While it’s never wise to rape an entire generation’s childhood memories for your own self-centered means, Hollywood still wants to be the biggest motion picture pedophile on the block. Name a cartoon and/or kiddie series – He-Man, GI Joe, The Care Bears - and somewhere, in a studio bungalow, an overpaid hack is trying to come to grips with how to re-imagine the title’s otherwise limited appeal. Perhaps no other form of filmic laziness – sequels, prequels, spin-offs – has resulted in such finite returns as live action cartoon updates. Examples like the live action Rocky and Bullwinkle fiasco, the horrendous Garfield films, and the horribly mismanaged Flintstones films have proven that – all Transformers aside – when it comes to bringing juvenilia to the silver screen, Tinsel Town is still in the zygote stages.


Now comes the most noxious example of this movie molestation yet – Underdog. Disney, not known for the gentile handling of kid vid past (Inspector Gadget), has decided to stop whoring out its own past masterworks and, instead, violate the innocent joys of the W. Watts Biggers’ television series. A staple of Saturday mornings for the majority of the ‘60s, the beloved superhero hound and his unique blend of wit and wackiness remains the perfect symbolic stepping stone between preschool entertainment and tween level treats. Putting it another way, the adventures of Shoeshine Boy, Sweet Polly Purebred, and the rest of the Underdog domain (including offshoots like Tennessee Tuxedo, Klondike Kat, and the great Go Go Gophers) helped wee ones make the transition from passive to active viewers. Biggers created characters and situations kids could invest themselves in, with just enough subtle satire to keep the parents pleased. There were even principled morals thrown in for good measure.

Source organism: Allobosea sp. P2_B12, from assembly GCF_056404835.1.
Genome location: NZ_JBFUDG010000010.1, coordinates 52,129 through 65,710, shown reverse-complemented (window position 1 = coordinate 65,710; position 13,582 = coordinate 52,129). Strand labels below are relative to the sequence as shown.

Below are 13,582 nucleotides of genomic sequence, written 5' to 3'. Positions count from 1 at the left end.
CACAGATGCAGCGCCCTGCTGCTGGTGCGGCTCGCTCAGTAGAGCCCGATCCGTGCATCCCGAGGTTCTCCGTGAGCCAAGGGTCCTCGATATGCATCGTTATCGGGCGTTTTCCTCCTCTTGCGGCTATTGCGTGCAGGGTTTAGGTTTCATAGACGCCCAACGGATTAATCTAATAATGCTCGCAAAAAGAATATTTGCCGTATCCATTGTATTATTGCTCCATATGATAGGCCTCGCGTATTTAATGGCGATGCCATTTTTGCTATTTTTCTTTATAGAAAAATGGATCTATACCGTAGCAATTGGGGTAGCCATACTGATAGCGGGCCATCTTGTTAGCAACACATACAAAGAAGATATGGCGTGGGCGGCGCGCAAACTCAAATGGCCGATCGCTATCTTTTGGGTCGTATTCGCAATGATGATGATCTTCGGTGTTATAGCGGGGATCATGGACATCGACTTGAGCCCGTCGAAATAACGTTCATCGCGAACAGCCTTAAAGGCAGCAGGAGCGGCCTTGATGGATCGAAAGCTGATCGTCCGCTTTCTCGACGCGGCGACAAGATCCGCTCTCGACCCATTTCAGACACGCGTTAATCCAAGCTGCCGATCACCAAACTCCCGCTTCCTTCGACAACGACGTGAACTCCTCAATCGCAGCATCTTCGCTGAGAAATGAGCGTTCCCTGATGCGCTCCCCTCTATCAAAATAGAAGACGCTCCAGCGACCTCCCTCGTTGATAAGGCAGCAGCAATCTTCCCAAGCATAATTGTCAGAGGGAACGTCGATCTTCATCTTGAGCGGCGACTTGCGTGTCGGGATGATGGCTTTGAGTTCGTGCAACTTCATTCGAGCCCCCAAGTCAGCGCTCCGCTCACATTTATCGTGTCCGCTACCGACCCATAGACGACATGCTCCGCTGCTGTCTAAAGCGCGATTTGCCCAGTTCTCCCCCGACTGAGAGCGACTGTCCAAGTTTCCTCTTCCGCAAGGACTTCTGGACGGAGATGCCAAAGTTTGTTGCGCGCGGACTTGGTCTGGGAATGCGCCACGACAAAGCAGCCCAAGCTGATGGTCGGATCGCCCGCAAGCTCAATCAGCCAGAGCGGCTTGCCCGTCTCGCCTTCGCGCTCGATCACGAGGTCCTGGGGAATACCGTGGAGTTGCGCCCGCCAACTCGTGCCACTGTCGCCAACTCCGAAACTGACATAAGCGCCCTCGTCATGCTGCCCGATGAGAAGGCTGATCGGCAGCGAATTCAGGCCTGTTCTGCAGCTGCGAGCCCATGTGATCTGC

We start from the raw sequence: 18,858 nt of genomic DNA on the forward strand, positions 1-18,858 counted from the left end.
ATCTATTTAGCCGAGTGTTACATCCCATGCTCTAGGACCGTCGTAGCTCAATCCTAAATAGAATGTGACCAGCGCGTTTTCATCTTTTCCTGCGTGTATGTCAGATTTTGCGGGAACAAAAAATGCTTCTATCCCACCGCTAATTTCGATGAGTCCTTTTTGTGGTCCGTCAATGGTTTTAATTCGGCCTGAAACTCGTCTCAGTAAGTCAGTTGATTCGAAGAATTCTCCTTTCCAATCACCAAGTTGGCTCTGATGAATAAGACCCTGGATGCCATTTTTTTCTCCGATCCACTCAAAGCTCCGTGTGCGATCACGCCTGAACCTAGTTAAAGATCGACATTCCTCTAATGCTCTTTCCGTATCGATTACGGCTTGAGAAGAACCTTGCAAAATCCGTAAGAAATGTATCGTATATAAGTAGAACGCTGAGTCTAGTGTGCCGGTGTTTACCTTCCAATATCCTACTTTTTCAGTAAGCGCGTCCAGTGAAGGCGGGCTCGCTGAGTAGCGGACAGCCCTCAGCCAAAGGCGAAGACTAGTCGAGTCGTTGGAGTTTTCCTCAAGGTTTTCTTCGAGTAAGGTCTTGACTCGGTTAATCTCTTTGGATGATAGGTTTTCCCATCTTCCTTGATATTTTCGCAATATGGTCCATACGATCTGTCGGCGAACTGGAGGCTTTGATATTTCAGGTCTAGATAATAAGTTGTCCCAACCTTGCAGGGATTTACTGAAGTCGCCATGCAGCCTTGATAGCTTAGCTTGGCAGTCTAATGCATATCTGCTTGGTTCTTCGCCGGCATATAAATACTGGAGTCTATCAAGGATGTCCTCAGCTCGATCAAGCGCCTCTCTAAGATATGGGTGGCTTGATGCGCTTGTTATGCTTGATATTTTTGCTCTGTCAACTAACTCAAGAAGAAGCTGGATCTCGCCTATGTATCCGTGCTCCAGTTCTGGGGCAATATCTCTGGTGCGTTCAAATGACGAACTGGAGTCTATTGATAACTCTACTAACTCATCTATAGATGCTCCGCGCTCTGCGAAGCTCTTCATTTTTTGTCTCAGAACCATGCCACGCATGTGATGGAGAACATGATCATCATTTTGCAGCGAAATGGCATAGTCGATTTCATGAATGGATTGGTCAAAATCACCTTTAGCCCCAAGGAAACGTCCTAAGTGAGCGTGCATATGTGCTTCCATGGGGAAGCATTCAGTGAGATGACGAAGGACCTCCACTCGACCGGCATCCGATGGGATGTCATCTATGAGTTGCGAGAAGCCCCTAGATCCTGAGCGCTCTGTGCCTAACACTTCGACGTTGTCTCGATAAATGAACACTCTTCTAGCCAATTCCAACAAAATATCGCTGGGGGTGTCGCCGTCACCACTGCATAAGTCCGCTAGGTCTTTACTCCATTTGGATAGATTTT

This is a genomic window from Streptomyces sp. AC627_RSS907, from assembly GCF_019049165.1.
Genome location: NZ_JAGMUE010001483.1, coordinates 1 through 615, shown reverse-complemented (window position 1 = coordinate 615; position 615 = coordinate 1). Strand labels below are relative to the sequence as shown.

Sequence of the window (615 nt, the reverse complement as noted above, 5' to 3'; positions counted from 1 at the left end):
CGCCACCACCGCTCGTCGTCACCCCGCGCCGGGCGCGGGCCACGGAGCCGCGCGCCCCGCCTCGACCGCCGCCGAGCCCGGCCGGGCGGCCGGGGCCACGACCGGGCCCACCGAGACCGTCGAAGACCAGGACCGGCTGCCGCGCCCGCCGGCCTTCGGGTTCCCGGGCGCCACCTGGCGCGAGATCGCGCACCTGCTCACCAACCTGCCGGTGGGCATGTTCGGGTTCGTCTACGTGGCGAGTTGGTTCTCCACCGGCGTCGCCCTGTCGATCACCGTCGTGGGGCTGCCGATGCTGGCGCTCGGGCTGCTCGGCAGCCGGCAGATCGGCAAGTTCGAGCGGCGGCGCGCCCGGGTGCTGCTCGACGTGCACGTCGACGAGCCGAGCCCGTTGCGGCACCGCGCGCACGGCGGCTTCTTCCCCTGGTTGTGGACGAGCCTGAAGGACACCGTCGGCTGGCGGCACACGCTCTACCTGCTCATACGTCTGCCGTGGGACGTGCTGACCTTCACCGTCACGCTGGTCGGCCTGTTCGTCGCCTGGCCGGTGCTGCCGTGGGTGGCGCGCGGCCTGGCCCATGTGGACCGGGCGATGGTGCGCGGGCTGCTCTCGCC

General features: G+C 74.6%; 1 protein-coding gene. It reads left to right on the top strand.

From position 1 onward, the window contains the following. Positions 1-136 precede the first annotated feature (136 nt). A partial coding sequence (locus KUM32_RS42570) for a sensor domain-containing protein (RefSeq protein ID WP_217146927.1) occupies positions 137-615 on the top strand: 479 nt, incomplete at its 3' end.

Of course, the best way for the House of Mouse and its corrupt creative staff to deal with updating this clear cult favorite is to literally toss out everything that made the original show stellar. However, in order to understand such a major misfire, the initial Underdog mythos must be explored. In the animated series, Shoeshine Boy was an anthropomorphic pup, working in a city of human beings as a benevolent boot black. His girlfriend was canine TV personality Sweet Polly Purebred, and together they maintained a kind of pleasing platonic romance. Whenever trouble loomed for the metropolitan citizenry, and Polly in particular, Underdog took his Super Energy Vitamin Pill and transforms into the title character. Then he would confront one of several recurring villains, including dwarf mastermind Simon Barsinister and wolf gangster Riff Raff. Speaking in rhyme and expressing a truth and justice mantra, our furry champion always saved the day – even if it took a few serialized installments to achieve victory.